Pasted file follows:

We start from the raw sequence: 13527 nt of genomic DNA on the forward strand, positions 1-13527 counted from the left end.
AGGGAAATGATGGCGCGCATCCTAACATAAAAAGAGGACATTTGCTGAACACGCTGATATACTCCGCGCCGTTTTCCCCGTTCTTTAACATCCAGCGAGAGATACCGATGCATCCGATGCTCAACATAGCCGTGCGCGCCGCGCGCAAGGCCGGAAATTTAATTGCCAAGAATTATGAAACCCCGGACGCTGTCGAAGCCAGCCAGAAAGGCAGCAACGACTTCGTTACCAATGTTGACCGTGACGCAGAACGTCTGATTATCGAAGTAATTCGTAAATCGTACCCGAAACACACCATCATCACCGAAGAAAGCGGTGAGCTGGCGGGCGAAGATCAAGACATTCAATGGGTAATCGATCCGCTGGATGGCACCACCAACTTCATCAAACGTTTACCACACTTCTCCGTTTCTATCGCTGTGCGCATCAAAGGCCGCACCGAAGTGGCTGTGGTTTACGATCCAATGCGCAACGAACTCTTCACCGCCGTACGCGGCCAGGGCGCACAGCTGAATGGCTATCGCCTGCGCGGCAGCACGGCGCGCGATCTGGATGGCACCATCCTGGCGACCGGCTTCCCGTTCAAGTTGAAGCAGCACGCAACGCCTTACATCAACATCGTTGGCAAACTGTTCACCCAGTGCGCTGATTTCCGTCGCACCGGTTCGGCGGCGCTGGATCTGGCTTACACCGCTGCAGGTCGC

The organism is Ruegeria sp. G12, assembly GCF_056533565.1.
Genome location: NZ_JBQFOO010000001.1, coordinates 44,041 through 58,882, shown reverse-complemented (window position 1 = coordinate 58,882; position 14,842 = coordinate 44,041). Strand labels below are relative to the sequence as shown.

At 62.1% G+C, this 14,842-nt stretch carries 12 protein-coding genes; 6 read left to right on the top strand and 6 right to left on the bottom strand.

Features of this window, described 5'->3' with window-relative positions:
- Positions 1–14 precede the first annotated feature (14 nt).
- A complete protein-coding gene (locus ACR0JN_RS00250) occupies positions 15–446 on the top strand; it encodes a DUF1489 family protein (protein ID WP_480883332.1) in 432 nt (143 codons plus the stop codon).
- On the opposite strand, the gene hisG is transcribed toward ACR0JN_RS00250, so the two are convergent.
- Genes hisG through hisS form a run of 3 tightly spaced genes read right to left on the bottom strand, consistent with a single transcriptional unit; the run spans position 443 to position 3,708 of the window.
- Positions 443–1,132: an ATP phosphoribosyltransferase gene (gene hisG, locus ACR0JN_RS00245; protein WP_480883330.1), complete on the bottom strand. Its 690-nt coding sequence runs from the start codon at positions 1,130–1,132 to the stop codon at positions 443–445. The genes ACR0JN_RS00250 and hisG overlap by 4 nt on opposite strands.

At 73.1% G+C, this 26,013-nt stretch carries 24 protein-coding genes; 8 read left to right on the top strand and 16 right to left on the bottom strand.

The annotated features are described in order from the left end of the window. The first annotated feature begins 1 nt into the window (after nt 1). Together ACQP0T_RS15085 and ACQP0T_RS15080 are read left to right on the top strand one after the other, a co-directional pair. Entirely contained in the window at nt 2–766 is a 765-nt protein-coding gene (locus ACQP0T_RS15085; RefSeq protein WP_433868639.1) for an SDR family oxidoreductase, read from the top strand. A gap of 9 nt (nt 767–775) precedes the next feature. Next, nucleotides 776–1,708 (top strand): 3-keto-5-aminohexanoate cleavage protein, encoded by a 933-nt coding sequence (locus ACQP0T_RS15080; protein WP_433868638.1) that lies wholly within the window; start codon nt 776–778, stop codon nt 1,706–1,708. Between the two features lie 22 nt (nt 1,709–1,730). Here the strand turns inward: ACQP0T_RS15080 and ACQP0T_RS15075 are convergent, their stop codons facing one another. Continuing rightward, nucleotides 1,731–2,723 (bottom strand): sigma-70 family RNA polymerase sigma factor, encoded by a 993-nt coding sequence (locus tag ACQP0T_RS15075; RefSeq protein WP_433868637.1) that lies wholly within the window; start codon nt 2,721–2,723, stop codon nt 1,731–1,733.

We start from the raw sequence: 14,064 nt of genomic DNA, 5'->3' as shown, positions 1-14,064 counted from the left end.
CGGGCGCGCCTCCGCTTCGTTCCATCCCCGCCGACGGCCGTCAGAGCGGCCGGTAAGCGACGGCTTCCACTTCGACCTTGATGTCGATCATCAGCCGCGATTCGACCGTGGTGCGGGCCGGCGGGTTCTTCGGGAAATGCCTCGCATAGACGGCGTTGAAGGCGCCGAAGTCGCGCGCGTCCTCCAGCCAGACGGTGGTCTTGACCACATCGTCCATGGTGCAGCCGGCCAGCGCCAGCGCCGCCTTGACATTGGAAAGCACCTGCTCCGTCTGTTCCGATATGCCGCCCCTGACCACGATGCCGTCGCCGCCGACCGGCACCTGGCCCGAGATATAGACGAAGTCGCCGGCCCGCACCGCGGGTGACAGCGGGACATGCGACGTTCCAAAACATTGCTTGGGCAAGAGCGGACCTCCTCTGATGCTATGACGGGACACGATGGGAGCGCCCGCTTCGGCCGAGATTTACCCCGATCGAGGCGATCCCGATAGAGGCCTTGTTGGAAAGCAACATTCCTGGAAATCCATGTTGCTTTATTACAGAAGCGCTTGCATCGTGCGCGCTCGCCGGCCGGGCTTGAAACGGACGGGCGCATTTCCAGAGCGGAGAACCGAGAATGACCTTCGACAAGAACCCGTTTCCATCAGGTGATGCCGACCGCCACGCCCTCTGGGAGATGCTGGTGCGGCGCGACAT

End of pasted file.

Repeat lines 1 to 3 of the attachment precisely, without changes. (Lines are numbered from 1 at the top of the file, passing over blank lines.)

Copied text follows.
We start from the raw sequence: 13527 nt of genomic DNA on the forward strand, positions 1-13527 counted from the left end.
AGGGAAATGATGGCGCGCATCCTAACATAAAAAGAGGACATTTGCTGAACACGCTGATATACTCCGCGCCGTTTTCCCCGTTCTTTAACATCCAGCGAGAGATACCGATGCATCCGATGCTCAACATAGCCGTGCGCGCCGCGCGCAAGGCCGGAAATTTAATTGCCAAGAATTATGAAACCCCGGACGCTGTCGAAGCCAGCCAGAAAGGCAGCAACGACTTCGTTACCAATGTTGACCGTGACGCAGAACGTCTGATTATCGAAGTAATTCGTAAATCGTACCCGAAACACACCATCATCACCGAAGAAAGCGGTGAGCTGGCGGGCGAAGATCAAGACATTCAATGGGTAATCGATCCGCTGGATGGCACCACCAACTTCATCAAACGTTTACCACACTTCTCCGTTTCTATCGCTGTGCGCATCAAAGGCCGCACCGAAGTGGCTGTGGTTTACGATCCAATGCGCAACGAACTCTTCACCGCCGTACGCGGCCAGGGCGCACAGCTGAATGGCTATCGCCTGCGCGGCAGCACGGCGCGCGATCTGGATGGCACCATCCTGGCGACCGGCTTCCCGTTCAAGTTGAAGCAGCACGCAACGCCTTACATCAACATCGTTGGCAAACTGTTCACCCAGTGCGCTGATTTCCGTCGCACCGGTTCGGCGGCGCTGGATCTGGCTTACACCGCTGCAGGTCGC

The organism is Ruegeria sp. G12, assembly GCF_056533565.1.